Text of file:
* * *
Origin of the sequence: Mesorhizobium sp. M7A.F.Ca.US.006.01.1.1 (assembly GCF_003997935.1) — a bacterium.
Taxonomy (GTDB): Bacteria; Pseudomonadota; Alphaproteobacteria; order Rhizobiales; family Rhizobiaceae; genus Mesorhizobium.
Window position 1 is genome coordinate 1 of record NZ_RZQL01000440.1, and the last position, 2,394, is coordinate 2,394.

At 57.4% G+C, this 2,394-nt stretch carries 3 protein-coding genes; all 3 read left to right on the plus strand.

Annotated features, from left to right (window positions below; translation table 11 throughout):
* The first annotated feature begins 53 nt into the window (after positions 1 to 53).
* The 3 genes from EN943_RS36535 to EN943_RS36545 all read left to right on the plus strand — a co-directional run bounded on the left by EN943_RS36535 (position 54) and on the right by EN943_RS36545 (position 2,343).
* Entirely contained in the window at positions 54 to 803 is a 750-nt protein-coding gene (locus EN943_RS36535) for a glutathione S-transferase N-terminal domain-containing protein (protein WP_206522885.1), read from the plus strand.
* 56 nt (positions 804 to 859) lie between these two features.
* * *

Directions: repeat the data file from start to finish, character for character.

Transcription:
Origin of the sequence: Mesorhizobium sp. M7A.F.Ca.US.006.01.1.1 (assembly GCF_003997935.1) — a bacterium.
Taxonomy (GTDB): Bacteria; Pseudomonadota; Alphaproteobacteria; order Rhizobiales; family Rhizobiaceae; genus Mesorhizobium.
Window position 1 is genome coordinate 1 of record NZ_RZQL01000440.1, and the last position, 2,394, is coordinate 2,394.

At 57.4% G+C, this 2,394-nt stretch carries 3 protein-coding genes; all 3 read left to right on the plus strand.

Annotated features, from left to right (window positions below; translation table 11 throughout):
* The first annotated feature begins 53 nt into the window (after positions 1 to 53).
* The 3 genes from EN943_RS36535 to EN943_RS36545 all read left to right on the plus strand — a co-directional run bounded on the left by EN943_RS36535 (position 54) and on the right by EN943_RS36545 (position 2,343).
* Entirely contained in the window at positions 54 to 803 is a 750-nt protein-coding gene (locus EN943_RS36535) for a glutathione S-transferase N-terminal domain-containing protein (protein WP_206522885.1), read from the plus strand.
* 56 nt (positions 804 to 859) lie between these two features.